Shaun Munro reviews My Friend Pedro…
The low-fi indie shooter is certainly a crowded sub-genre these days, so what better way to stand out in a busy field than compel players to slaughter hundreds of anonymous goons at the command of a disembodied, sentient banana? That’s pretty much all the set-up you need in this plot-light, action-heavy romp that, while at times inelegant, delivers the expected goods with frantic panache.
My Friend Pedro is a simple, snappy side-scrolling shooter where players battle across 40 inter-connected levels that last roughly 5 minutes a-piece. You’ll work your way through large warehouses, sewers and high-tech facilities while firing at endless swarms of Bad Guys…pretty much just because.
And with such a diverse array of combat options available, that’s plenty impetus. You can shoot while diving through the air like Max Payne, even employing generously doled-out slow-mo for precision, or alternately do any of the following; ricochet bullets off platforms, kick explosive objects, smash through windows and, if the occasion presents itself, split your aim with two weapons (which is decidedly less fiddly than it initially seems). The more stylish your kills, the more points you’ll accrue.
As things ramp up you’ll receive more advanced weapons such as shotguns, automatic rifles and even a sniper rifle later on, and occasionally you’ll gain use of a skateboard to pull off some especially John Woo-worthy kills.
Traditional shoot ’em up levels are periocally interrupted by more surreal and unconventional sorties, such as a motorcycle chase or a boss fight. It’s fair to say that enemy strategy doesn’t really change all that much throughout the game no matter the form a level takes, but the later introduction of physics-based platforming and other non-human obstacles such as mines and lasers add a few fun wrinkles.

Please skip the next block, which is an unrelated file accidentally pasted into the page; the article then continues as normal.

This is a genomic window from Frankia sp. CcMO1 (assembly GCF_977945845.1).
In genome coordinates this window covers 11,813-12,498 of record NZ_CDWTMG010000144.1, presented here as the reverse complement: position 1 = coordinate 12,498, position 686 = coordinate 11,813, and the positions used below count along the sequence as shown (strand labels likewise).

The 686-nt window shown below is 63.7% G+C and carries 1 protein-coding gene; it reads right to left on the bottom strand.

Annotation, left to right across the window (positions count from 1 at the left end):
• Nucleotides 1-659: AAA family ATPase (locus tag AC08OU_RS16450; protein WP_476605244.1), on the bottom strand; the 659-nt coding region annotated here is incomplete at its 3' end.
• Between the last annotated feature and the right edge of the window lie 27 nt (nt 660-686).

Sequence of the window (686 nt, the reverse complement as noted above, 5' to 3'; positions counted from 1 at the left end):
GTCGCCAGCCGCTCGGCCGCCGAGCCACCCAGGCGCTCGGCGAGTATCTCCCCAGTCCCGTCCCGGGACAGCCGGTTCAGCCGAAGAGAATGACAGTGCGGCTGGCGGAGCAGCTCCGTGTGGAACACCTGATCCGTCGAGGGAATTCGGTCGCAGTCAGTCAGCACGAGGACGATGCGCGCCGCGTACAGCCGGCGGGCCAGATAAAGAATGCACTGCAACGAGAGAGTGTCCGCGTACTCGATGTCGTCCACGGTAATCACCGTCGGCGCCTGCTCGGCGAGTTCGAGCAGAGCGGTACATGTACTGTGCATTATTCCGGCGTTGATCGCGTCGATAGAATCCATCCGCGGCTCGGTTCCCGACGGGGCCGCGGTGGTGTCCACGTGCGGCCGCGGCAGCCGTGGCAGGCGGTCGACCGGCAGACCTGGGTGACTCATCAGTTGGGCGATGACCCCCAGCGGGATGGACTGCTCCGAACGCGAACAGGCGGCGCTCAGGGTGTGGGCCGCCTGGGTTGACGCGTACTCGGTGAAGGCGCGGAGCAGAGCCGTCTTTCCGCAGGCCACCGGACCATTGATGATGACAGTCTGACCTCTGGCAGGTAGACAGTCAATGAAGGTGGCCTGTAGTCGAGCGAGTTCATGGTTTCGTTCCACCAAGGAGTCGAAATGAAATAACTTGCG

In addition to online leaderboards for every stage of the game, there’s also a GIF automatically generated at the end of each level, because if there was any lingering doubt, this is indeed a game made for social media boasts.
And indeed, it’s the thrill of the sleek carnage that ensures My Friend Pedro stays fun even when the occasional feeling of repetition kicks in. Thankfully, between the bite-sized nature of the levels and a roughly four-hour length for a single playthrough, it rarely sticks around in one place for too long.
This is where the game’s scant plot more-or-less becomes a positive; there’s no Hotline Miami-esque downtime here, and beyond the very occasional three or four lines of text, it’s pretty much wall-to-wall action all the way to the finish line. It’s definitely fair to say that the story is so not-there that developer DeadToast Entertainment needn’t really have bothered at all, but it’s unobtrusive and, if you really desire, easily skipped.
The biggest surprise here, however, is that My Friend Pedro is uncharacteristically forgiving compared to other games in the genre. There are no one-shot deaths here, and the player has a tripartite health bar which, on Normal difficulty, will regenerate and cause infrequent deaths for most players until the later stages of the game.